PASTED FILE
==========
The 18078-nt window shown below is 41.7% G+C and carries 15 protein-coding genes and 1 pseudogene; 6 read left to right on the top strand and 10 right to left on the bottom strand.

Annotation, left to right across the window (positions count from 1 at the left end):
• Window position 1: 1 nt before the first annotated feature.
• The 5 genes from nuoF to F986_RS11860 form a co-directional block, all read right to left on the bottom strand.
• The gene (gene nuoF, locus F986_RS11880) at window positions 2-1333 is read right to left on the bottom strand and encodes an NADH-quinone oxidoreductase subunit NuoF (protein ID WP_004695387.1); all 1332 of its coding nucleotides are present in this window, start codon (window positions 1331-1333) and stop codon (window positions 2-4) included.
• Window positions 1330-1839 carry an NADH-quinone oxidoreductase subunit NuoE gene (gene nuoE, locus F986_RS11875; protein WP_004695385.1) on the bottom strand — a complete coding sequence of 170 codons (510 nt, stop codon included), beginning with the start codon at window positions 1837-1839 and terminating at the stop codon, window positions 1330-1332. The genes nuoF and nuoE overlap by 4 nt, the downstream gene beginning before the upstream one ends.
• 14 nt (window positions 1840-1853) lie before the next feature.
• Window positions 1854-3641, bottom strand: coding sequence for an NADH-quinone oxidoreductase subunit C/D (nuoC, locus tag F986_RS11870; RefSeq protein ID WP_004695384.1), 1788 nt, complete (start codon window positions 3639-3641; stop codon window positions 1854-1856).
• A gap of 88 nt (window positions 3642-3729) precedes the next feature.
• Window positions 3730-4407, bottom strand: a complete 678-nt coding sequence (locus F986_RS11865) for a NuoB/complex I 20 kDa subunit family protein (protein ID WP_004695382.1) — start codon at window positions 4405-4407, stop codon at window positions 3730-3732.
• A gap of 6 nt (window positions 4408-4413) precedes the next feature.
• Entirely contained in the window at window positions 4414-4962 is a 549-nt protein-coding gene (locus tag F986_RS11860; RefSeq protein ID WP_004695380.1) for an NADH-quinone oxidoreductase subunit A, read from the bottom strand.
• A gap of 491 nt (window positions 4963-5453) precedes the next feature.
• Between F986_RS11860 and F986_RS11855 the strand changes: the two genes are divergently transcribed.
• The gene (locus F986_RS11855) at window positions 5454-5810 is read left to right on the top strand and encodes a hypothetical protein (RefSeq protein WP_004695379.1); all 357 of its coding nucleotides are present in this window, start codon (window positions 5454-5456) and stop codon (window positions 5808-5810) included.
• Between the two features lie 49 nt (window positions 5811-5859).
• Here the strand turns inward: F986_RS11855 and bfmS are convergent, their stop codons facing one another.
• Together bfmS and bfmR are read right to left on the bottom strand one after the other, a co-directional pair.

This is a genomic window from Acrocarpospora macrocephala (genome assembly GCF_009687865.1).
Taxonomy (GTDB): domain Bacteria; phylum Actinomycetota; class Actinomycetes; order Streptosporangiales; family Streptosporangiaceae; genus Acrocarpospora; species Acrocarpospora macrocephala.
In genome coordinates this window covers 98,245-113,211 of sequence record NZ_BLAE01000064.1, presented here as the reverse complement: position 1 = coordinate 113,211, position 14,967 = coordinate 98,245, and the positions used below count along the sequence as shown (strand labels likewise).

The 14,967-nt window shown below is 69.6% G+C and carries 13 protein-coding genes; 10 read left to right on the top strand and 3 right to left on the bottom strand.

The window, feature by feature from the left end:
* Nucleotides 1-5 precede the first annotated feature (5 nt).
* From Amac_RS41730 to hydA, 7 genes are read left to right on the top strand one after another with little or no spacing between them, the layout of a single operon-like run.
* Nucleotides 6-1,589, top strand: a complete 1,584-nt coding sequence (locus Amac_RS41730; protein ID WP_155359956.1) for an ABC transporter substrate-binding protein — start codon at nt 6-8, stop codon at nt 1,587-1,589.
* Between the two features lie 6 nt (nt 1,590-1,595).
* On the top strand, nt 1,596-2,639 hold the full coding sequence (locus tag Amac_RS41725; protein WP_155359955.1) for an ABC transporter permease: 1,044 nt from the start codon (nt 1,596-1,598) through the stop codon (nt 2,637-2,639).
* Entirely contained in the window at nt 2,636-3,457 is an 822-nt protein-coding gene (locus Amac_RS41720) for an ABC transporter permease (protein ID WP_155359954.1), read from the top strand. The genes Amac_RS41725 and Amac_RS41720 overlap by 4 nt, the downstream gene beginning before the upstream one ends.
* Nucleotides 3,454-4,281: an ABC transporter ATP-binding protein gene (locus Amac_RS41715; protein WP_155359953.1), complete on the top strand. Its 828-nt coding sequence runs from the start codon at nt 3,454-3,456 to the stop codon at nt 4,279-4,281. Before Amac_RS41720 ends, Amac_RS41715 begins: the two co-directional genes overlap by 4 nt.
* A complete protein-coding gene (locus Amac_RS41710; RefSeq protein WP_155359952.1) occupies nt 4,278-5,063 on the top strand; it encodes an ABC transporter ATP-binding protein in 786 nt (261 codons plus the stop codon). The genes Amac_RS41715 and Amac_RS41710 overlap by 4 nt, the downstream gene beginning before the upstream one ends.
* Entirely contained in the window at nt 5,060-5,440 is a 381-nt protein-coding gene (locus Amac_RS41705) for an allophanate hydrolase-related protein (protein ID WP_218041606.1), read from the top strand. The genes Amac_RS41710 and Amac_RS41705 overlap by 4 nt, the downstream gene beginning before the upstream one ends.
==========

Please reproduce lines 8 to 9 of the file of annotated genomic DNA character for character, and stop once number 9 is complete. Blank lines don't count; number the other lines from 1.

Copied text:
• Window positions 1854-3641, bottom strand: coding sequence for an NADH-quinone oxidoreductase subunit C/D (nuoC, locus tag F986_RS11870; RefSeq protein ID WP_004695384.1), 1788 nt, complete (start codon window positions 3639-3641; stop codon window positions 1854-1856).
• A gap of 88 nt (window positions 3642-3729) precedes the next feature.